B2B Case Studies Demonstrating the Power of Call To Action(CTA)

It is very important to guide your visitors through the shopping trip using strategic calls to action (CTA).

Think about it: if you have not been attracted to the CTA copy or design, or have been so eloquently guided in your registration process, you will probably use a much smaller number of applications and of websites than now.

You can not afford to throw money at inefficient tactics in paid advertising space. Keeping your campaigns profitable is a must. To streamline your paid campaigns, you can use different landing page practices. We have seen that the most important of these results often comes from optimizing your call to action.

Call To Action to Maximize Conversions

You are right. The call-to-action button on your B2B website can be made or interrupted by specific decisions you made when designing your pages. Do I have to delete all navigation on a landing page? Do you think you will need directional signals to make your call buttons to action much more obvious? As you begin to see hope you can almost write a manual on all the different elements that you should have the opportunity to design a successful call to action on your site. This is how the science of complex conversion can be obtained.

Now, optimizing your CTA may include a few different factors. Not only the placement, copying, layout and the usual list of CRO(Conversation Rate Optimization) check boxes — there is also the psychology of the interaction itself to consider.

CTAs are their gateways in a single step from the conversion funnel to the other. Together, they lead to a final conversion of income into the final stage of your funnel.

To really optimize your individual paid campaigns, you should get a lot more granularity with your CRO. This will include the actual value proposition under investigation. Here are some questions you may want to ask yourself about the psychology of your landing page and CTA:

Where is my user on the buyer’s trip?
Are they on the right foot for this conversion?
Do we offer something practical / valuable?
Does our offer match the information we are requesting?

You will be amazed at how often your CTA problem is related to supply as well as the documents related to the copy. Too many marketing managers focus on setting their copy of the landing page when they should ask their CMO to consider changing what they offer in the first place.


The main problem here is that the objective conversion of the page is not clear. This may be because you are using a vague copy (like “click here”) on your buttons. Or it could come from your landing page without the information needed to inform your user of your need for your service.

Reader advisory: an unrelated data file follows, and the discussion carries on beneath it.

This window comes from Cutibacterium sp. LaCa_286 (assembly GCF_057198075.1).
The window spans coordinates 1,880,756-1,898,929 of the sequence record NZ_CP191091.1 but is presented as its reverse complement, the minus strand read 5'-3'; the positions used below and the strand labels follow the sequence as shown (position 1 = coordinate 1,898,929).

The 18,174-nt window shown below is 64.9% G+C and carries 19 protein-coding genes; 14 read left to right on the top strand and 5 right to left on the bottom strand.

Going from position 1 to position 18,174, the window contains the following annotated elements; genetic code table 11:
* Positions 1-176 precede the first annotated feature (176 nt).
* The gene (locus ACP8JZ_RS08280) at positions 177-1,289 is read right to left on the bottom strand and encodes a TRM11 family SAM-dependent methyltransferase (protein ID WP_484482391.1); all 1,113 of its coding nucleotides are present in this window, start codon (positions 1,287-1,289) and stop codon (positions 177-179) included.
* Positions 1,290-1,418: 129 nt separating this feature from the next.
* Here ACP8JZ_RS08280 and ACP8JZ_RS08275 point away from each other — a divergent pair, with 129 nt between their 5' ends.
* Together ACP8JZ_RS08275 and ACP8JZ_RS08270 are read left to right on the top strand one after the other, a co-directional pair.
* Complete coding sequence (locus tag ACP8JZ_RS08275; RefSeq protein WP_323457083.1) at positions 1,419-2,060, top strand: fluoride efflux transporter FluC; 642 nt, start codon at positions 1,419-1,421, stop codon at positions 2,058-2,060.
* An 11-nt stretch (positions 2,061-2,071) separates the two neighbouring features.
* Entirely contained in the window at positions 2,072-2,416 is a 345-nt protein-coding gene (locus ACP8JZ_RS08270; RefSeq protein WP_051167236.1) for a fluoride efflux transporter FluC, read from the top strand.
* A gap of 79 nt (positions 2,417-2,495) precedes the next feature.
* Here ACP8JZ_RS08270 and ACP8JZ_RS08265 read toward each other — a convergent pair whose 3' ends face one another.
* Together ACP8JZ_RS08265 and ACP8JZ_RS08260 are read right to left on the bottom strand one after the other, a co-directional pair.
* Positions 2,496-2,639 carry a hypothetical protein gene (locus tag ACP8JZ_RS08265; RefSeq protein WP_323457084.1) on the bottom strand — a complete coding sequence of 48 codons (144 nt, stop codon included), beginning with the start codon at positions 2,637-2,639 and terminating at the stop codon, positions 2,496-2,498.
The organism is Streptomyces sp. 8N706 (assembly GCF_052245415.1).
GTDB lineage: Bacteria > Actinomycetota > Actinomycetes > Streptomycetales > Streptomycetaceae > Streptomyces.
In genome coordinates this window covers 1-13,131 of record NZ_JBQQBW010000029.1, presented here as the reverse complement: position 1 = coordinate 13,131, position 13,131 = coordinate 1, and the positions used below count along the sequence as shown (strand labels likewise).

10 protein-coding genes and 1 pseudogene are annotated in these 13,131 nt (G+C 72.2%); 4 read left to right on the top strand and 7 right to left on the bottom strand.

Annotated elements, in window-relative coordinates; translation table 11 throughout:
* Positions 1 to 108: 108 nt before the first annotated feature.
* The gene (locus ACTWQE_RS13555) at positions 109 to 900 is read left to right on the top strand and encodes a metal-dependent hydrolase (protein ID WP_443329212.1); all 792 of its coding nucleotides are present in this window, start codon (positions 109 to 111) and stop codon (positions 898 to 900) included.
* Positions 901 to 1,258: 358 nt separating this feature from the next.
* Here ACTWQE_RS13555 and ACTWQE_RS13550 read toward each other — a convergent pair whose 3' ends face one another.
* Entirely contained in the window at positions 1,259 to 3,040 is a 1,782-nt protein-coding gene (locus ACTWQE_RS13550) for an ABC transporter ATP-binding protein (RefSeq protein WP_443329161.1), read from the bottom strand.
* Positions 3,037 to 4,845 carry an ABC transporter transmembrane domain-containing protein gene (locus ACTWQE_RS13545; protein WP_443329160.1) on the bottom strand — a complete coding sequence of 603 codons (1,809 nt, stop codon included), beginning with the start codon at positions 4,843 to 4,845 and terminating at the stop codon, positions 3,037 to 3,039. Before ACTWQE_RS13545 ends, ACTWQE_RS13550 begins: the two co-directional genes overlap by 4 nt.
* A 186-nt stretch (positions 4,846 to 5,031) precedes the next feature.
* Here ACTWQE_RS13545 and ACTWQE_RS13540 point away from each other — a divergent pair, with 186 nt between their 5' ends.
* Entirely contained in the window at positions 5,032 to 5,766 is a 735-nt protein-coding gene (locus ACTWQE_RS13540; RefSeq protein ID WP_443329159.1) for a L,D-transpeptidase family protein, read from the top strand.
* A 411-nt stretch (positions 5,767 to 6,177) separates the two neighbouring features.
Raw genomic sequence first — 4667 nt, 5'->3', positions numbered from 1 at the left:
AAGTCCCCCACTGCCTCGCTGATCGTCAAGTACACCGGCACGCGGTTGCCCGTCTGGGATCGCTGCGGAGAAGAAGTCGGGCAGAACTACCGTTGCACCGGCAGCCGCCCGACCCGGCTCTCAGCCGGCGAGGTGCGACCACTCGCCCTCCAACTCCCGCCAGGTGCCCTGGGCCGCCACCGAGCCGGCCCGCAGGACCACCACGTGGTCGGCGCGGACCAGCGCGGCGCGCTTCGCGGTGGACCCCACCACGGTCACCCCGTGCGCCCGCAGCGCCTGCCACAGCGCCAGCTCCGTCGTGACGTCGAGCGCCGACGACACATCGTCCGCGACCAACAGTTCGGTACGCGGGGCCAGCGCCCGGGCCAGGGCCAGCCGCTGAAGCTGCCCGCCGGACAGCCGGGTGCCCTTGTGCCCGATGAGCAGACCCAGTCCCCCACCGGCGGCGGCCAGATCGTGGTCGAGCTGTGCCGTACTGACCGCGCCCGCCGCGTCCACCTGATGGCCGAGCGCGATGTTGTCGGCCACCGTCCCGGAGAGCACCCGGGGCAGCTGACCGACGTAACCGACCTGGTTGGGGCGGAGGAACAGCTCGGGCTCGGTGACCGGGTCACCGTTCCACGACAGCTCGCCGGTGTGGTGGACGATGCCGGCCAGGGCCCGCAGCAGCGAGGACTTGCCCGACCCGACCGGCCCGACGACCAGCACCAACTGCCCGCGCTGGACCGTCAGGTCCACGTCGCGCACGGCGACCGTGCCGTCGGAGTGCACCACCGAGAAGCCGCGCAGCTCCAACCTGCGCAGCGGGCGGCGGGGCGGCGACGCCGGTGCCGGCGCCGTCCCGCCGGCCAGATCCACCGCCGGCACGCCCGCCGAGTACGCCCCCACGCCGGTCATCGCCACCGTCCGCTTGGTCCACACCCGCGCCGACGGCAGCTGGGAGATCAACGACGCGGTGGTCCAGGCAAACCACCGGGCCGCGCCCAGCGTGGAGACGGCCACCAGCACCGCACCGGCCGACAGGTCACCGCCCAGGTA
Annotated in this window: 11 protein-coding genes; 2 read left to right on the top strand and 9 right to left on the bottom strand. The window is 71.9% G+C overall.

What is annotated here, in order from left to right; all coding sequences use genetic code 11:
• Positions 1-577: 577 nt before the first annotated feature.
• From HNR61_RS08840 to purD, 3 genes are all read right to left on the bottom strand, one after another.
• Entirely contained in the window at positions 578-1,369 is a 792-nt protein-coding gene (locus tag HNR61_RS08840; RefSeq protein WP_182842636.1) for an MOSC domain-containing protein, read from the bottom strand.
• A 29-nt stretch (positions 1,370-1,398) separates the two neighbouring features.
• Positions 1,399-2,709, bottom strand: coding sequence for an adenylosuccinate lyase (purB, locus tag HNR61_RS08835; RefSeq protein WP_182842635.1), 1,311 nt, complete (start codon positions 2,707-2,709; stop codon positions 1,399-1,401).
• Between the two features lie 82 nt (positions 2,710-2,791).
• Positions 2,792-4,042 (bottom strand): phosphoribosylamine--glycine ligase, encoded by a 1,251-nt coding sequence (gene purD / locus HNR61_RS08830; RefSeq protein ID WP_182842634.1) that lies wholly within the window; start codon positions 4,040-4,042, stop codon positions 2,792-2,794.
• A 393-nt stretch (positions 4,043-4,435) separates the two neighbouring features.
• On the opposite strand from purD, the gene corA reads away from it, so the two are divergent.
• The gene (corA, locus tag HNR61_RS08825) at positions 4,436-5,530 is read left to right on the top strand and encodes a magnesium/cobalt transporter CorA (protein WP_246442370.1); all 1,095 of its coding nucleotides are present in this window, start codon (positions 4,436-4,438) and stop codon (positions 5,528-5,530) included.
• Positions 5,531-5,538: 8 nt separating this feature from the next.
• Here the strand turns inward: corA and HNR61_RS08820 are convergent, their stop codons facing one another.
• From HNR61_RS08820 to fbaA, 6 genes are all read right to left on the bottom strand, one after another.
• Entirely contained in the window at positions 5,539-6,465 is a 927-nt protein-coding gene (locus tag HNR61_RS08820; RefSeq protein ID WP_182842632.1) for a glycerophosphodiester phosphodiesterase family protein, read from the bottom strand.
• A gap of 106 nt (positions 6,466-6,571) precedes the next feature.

As you can see in the screenshot below, the landing page may look clean but lacks useful information to inform the user of the reason why it needs to be converted. Especially for novice researchers, this page could also be a black hole of mystery and friction.

Make sure that your landing page contains the necessary information so that your user is properly informed of your product / service. Here are some points to focus on:

Time saving value of your product
Competitive prices for your products / services
The exact point of pain that your product / service encounters

2.Timing Arrangement

Before seeing that many landing pages offered goods to the user, they were not appropriate to where they were on the buyer’s trip. For example, if a user has not received the appropriate contextual information to understand their need for service, offering a free trial on their ATC is somewhat misguided.

The same goes for the supply of digital assets without explanation of what they are:

Make sure your offer is properly aligned with where your user is on the buyer’s trip.

Top-funnel offers only contact information
Mid-funnel offers can generate brand experiences such as email subscription
Bottom Funnel focuses on planning meetings and calls

Finally, whatever your offer, be sure to explain what the user downloads, so that you do not blindly click on the spam.


Whenever you ask for contact information from a user, you must browse a fine line between the value and the friction. The more you ask for information (name, email, company, competitors, etc.), the more you rub on your landing page.

If your forms ask for every bit of information your user could provide, they are probably bouncing en mass. Make sure that what you ask is the same as what you offer.

Most B2B research specialists state that the sweet spot field for conversions is between 3–5. More than that and you start pushing users.


This has been and will always be a problem for CTAs. Online readers are not known for their attention spans — and you only have a few seconds to grab and grab their attention.

This means that your goal conversion (your AHU) should be highlighted and attract attention. At a minimum, it should be visible immediately when you land on the page. You’d be surprised how many sites we still see with almost invisible CTA buttons buried beneath a forest of irrelevant images:

Pro tip? Make sure your buttons are easy to find … that is, only if you want your users to click them.

These are just the common problems we encountered when studying an entire industry. Although these prove that there are many common problems of CTA that can be easily solved, this does not prove how they can be solved.

The eSparkBiz is an Inbound Marketing Company, We have assisted a range of clients in different verticals, from start-ups to tier companies. We offer web design and developing services as well as website maintenance packages to keep your site smooth. We have designed to be at the heart of your business and will help you increase the ROI of your marketing investment.